Jennings found his year abroad unsettling. He was playing with and against grown men who were sometimes twice his age. The refereeing was at times unfathomable, the coaches were forbidding, and the games were played at a slower, more regimented rhythm that he was never able to grasp. "I wasn't myself, I played too tense," he says. "If I turned over the ball or if a guy scored on me, then I was coming out of the game for sure."
Had the Bucks focused merely on Jennings's disappointing numbers—6.3 points in 17.8 minutes over 43 games in the Euroleague and Italian league—they never would have taken him. But assistant general manager Jeff Weltman, one of three Bucks executives to scout Jennings last season, was struck by Knox's attending all of the team's twice-daily practices. Because Jennings wasn't licensed to drive she ferried him back and forth to the gym twice a day in their Volvo station wagon. She would sit in the stands quietly watching movies on her laptop or instant messaging with friends, depending on the time of day back home in California. "Jeff came back talking as much about his mom as he was about Brandon," says Bucks G.M. John Hammond. "Jeff's point was that she never came near the floor, how professional and respectful she was and the commitment she and his brother made to support him over there."
Adding to that commitment were the daily two-hour individual workouts Jennings underwent over the second half of the season with Lottomatica assistant Nenad Trajkovic, who trained him exhaustively in the pick-and-roll and other NBA skills. Many scouts had no faith in Jennings's jumper—he shot a measly 38.1% in Europe—but he was determined to answer their doubts. "One day the trainer did some exercises with Brandon that just about killed him," says Knox. "If he missed one shot, he had to start all over again, and it got so bad I had to go outside and do a prayer for him, I was so frustrated for him. But now I think about Brandon scoring those 55 points and coming down the lane and pulling up for those shots, and they were the same shots that trainer was making him do over and over. That work really paid off for him."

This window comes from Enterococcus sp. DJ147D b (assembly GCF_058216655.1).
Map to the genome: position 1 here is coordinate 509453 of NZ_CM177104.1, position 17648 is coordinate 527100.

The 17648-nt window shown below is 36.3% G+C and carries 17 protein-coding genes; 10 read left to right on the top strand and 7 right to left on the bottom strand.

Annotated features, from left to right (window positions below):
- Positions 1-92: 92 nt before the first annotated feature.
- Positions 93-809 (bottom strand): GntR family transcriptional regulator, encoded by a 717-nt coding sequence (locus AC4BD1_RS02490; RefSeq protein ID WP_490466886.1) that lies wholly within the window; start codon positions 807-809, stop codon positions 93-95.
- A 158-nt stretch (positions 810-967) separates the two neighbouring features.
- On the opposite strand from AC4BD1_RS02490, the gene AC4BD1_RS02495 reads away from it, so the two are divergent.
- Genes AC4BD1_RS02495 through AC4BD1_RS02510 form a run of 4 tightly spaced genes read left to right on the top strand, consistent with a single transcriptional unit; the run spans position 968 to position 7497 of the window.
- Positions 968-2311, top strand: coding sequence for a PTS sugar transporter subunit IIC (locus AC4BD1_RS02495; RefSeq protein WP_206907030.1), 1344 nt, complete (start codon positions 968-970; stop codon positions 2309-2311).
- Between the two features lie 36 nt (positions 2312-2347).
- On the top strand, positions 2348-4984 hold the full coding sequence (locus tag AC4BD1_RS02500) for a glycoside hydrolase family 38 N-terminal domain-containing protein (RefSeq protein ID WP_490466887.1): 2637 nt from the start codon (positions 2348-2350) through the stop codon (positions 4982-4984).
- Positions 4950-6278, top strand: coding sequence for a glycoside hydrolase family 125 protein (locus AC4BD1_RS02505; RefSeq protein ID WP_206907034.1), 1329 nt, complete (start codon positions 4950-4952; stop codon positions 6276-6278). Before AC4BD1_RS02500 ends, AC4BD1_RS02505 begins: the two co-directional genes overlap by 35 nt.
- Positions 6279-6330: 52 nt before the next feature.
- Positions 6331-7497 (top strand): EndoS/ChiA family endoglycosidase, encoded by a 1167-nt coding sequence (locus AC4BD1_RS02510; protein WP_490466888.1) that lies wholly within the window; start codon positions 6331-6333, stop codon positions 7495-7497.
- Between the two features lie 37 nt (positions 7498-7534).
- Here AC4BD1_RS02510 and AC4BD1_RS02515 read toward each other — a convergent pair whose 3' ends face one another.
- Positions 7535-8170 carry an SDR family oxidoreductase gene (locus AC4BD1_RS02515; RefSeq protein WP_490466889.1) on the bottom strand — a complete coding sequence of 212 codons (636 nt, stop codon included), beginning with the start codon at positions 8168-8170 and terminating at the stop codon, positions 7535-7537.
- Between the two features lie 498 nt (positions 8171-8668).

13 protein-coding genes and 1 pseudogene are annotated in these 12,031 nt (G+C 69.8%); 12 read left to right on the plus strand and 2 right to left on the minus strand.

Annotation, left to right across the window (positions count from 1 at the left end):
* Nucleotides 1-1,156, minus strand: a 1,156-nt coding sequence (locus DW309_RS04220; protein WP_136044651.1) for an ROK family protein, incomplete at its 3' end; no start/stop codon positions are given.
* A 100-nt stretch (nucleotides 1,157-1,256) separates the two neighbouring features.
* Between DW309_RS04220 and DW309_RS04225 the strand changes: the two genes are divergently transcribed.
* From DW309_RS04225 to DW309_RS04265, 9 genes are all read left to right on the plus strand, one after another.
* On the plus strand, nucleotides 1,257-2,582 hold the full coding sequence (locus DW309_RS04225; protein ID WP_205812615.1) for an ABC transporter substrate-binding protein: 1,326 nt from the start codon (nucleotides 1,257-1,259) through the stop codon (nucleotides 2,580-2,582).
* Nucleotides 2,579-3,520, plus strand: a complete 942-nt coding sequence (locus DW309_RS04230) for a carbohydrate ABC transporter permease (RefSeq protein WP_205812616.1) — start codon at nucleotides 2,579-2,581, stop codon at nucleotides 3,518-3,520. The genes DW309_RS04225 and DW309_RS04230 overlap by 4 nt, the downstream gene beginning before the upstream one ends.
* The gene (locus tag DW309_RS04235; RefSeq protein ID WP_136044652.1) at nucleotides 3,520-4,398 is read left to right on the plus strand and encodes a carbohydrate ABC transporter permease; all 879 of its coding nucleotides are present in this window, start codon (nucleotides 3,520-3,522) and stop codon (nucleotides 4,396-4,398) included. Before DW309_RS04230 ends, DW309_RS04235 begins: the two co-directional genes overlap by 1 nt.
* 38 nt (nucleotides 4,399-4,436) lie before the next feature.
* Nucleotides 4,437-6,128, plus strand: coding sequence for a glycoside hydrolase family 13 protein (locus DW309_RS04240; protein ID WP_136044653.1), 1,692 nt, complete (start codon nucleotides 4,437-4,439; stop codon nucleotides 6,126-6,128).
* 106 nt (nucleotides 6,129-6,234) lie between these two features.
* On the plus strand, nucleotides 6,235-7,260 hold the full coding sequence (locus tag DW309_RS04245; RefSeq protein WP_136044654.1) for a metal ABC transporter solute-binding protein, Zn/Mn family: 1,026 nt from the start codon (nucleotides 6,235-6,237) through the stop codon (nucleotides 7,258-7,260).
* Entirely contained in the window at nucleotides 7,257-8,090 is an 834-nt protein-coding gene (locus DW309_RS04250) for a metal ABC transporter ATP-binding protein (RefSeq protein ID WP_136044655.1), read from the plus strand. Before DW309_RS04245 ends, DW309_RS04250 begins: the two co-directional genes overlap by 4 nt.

After Duffy pulled Jennings out of the green room on draft day, he rented a ballroom at the Westin Times Square where the family and 30 friends could watch his selection on TV, no matter how long they might have to wait. "It was a devastating day," says Knox. "All day ESPN was whaling on him so bad that his stock was dropping."
From age 16 Jennings had submitted himself to three hard years away from home with the singular goal of improving himself for the NBA. He was convinced the investment had paid off, but now he worried that he was the only one who believed. His heart sank when the Warriors and the Knicks passed him by at Nos. 7 and 8 (to take Davidson guard Stephen Curry and Arizona forward Jordan Hill, respectively), even though he'd had his best predraft workouts with those teams. After USC guard DeMar DeRozan went to the Raptors at No. 9, Jennings had no idea that he stood alone at the top of the Bucks' board after their other option, Syracuse point guard Jonny Flynn, had been taken sixth by the Timberwolves.
Jennings couldn't hear Stern announce his last name above the screaming. His mother was hugging him. "Everybody was crying," says Duffy. "I'm someone who doesn't cry, I just don't, but when his name was called, I was crying."
I never saw this coming," says an Eastern Conference scout, a phrase that is echoing throughout the league. "He wasn't playing over there, he was having trouble with his coaches, and he couldn't shoot. That was the big issue—his shooting—but it sure isn't now."
At week's end Jennings was making an astonishing 49.1% of his threes—better than all but seven players in the NBA—launching confidently into his shot and finishing with an exquisitely supple follow-through. Despite the absences of Redd and center Andrew Bogut in a game at Memphis last Saturday, Jennings drove Milwaukee to sweep a back-to-back by scoring all but two of his game-high 26 points in the second half of a 103--98 win.
Hard times surely lie ahead. "Teams are screening him all the time," says Skiles. "They're banging him with their big guys, looking to take some juice out of him—and it's wise, it's what they should be doing." The game-planning against Jennings will escalate, his body will wear down, his percentages will ebb.
But he won't flame out. Jennings doesn't act as if he has the NBA all figured out. His first car was neither a Mercedes nor a BMW but rather a frugal $26,000 Ford Edge. "I asked him why he bought it, and he said, 'There might be a lockout in two years,'" says Sampson.
He remains as focused as he was three years ago when he departed Compton. Instead of living in downtown Milwaukee, Jennings moved into a suburban lakeside condo less than a mile from the Bucks' practice facility. "In September he started texting me, 'Coach, you want to go up to the gym and shoot?'" says Sampson. "His cousin would come with him and rebound, and Brandon would take his shirt off, and there were some nights where we'd shoot for two and a half hours nonstop. We'd look up there at the clock and it's after 11, and we've gone from drill to drill, one side of the floor to the other, and every time he'd get fatigued we'd recover at the free throw line. We were working on everything from runners to jump shots."
The overnight sensation understands better than anyone that success never comes overnight.